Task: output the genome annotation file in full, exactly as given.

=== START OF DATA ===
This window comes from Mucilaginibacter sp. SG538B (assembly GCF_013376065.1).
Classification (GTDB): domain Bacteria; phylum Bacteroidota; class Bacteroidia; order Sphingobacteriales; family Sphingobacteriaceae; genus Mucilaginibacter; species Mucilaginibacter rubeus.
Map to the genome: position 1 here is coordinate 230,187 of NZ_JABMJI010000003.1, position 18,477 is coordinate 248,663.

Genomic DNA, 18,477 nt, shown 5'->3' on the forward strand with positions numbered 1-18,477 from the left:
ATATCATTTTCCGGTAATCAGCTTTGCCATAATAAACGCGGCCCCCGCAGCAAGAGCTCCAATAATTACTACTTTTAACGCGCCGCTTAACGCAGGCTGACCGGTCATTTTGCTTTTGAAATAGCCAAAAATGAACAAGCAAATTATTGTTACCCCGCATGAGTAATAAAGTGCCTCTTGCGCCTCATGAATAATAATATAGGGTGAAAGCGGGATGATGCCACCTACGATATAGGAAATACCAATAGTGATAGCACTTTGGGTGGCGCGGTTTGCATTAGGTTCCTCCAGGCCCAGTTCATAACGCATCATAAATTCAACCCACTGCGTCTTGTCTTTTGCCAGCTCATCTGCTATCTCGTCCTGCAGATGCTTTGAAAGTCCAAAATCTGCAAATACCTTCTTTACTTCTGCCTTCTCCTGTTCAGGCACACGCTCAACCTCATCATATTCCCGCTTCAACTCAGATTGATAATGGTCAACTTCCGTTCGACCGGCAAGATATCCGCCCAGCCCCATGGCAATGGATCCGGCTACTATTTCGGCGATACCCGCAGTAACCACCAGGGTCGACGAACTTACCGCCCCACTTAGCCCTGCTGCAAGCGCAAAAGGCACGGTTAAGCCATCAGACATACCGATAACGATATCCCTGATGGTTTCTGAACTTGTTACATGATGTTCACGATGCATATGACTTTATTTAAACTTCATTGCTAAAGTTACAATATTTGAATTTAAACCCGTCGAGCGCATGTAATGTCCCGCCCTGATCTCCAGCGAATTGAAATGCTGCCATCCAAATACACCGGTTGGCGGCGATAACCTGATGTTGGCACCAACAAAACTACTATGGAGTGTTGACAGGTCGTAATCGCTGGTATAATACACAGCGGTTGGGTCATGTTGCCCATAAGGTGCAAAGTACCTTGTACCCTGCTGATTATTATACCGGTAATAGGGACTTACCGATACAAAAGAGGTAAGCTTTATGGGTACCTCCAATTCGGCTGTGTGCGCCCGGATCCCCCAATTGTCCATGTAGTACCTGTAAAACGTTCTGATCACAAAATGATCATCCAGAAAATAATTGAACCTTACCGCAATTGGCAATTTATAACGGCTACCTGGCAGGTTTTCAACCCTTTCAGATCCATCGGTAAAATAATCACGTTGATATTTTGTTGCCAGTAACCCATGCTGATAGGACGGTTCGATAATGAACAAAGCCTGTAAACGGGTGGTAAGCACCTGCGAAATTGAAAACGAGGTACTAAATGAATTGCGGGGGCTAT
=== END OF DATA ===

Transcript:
This window comes from Mucilaginibacter sp. SG538B (assembly GCF_013376065.1).
Classification (GTDB): domain Bacteria; phylum Bacteroidota; class Bacteroidia; order Sphingobacteriales; family Sphingobacteriaceae; genus Mucilaginibacter; species Mucilaginibacter rubeus.
Map to the genome: position 1 here is coordinate 230,187 of NZ_JABMJI010000003.1, position 18,477 is coordinate 248,663.

Genomic DNA, 18,477 nt, shown 5'->3' on the forward strand with positions numbered 1-18,477 from the left:
ATATCATTTTCCGGTAATCAGCTTTGCCATAATAAACGCGGCCCCCGCAGCAAGAGCTCCAATAATTACTACTTTTAACGCGCCGCTTAACGCAGGCTGACCGGTCATTTTGCTTTTGAAATAGCCAAAAATGAACAAGCAAATTATTGTTACCCCGCATGAGTAATAAAGTGCCTCTTGCGCCTCATGAATAATAATATAGGGTGAAAGCGGGATGATGCCACCTACGATATAGGAAATACCAATAGTGATAGCACTTTGGGTGGCGCGGTTTGCATTAGGTTCCTCCAGGCCCAGTTCATAACGCATCATAAATTCAACCCACTGCGTCTTGTCTTTTGCCAGCTCATCTGCTATCTCGTCCTGCAGATGCTTTGAAAGTCCAAAATCTGCAAATACCTTCTTTACTTCTGCCTTCTCCTGTTCAGGCACACGCTCAACCTCATCATATTCCCGCTTCAACTCAGATTGATAATGGTCAACTTCCGTTCGACCGGCAAGATATCCGCCCAGCCCCATGGCAATGGATCCGGCTACTATTTCGGCGATACCCGCAGTAACCACCAGGGTCGACGAACTTACCGCCCCACTTAGCCCTGCTGCAAGCGCAAAAGGCACGGTTAAGCCATCAGACATACCGATAACGATATCCCTGATGGTTTCTGAACTTGTTACATGATGTTCACGATGCATATGACTTTATTTAAACTTCATTGCTAAAGTTACAATATTTGAATTTAAACCCGTCGAGCGCATGTAATGTCCCGCCCTGATCTCCAGCGAATTGAAATGCTGCCATCCAAATACACCGGTTGGCGGCGATAACCTGATGTTGGCACCAACAAAACTACTATGGAGTGTTGACAGGTCGTAATCGCTGGTATAATACACAGCGGTTGGGTCATGTTGCCCATAAGGTGCAAAGTACCTTGTACCCTGCTGATTATTATACCGGTAATAGGGACTTACCGATACAAAAGAGGTAAGCTTTATGGGTACCTCCAATTCGGCTGTGTGCGCCCGGATCCCCCAATTGTCCATGTAGTACCTGTAAAACGTTCTGATCACAAAATGATCATCCAGAAAATAATTGAACCTTACCGCAATTGGCAATTTATAACGGCTACCTGGCAGGTTTTCAACCCTTTCAGATCCATCGGTAAAATAATCACGTTGATATTTTGTTGCCAGTAACCCATGCTGATAGGACGGTTCGATAATGAACAAAGCCTGTAAACGGGTGGTAAGCACCTGCGAAATTGAAAACGAGGTACTAAATGAATTGCGGGGGCTAT